Using my audiogram to simulate the best I can to show you what normal audio sounds like for regular hearing, for a mild deaf to a corrected audiogram (audiogram is developed for use with conduction headphones for those with mixed hearing loss). This is at 20% system audio so the correction adjusted for my audiogram doesn't blow out your eardrums for you hearies out there. :)
The requirements that make this work for me (but not other deafs) are as follows due to my mixed hearing loss (Conductive and Sensorineural)
- Modified conduction headphones for increased power (battery) or high end conduction headphones. (I use modified high end)
- You need your audiogram from your audiologist, you can request a copy if you don't receive one after your hearing test.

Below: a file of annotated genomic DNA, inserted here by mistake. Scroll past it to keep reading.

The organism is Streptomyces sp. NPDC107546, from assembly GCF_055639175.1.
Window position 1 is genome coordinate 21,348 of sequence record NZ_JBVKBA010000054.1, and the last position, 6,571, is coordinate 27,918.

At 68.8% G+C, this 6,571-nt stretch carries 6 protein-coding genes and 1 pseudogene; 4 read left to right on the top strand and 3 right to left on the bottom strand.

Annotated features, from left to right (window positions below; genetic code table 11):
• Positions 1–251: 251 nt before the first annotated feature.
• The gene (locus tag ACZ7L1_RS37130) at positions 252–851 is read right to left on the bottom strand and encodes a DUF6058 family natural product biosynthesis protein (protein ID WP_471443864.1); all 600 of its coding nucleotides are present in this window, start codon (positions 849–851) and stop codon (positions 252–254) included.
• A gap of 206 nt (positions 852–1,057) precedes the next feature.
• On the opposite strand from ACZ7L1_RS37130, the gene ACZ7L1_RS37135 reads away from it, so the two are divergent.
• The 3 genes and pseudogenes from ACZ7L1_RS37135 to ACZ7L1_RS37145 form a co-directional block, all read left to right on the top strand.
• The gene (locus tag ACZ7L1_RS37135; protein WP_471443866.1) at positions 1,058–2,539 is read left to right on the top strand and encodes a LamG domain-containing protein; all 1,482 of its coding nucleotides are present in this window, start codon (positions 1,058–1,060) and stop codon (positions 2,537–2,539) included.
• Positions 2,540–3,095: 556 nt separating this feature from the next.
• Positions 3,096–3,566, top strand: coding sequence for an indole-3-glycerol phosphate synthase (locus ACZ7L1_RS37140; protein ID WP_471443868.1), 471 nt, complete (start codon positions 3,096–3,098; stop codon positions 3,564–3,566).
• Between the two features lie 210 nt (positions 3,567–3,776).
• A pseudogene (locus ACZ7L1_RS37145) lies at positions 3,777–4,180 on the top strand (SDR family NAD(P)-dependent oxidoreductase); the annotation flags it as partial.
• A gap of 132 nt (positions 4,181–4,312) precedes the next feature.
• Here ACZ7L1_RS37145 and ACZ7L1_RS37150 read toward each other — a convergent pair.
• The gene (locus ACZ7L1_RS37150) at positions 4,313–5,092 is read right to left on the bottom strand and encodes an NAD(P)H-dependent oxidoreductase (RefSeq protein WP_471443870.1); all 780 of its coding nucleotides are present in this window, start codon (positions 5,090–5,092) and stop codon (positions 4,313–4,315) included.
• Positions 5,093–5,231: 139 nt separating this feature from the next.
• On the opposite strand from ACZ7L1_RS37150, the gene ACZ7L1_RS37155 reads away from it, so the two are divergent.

- A highly specific equalizer for your entire system audio system, the system built in equalizer works but doesn't work well enough.
- Adjust your equalizer to increase volume in the frequencies you have difficulties with, the increase should match the depth of the hearing loss on your audiogram in reverse. So instead of it being low you increase it to high. Do this for the full range of frequencies you can't hear or can't hear well.
- Leave the frequencies you already hear or hear well alone and completely untouched.
That concludes how to do this. If you prefer to watch this on YouTube, the embed for that is below.
Note: You need the audiogram for your sensorineural hearing loss, you're meant to bypass the conductive hearing loss using the conductive headphones, however this won't be the case for everyone with conductive hearing loss as conductive headphones don't work for all of us, depending on where your conductive hearing loss is. Mine is the eardrums themselves, others might have conduction issues in the bones of the ears which may not produce any viable results for you.
My video is at DLive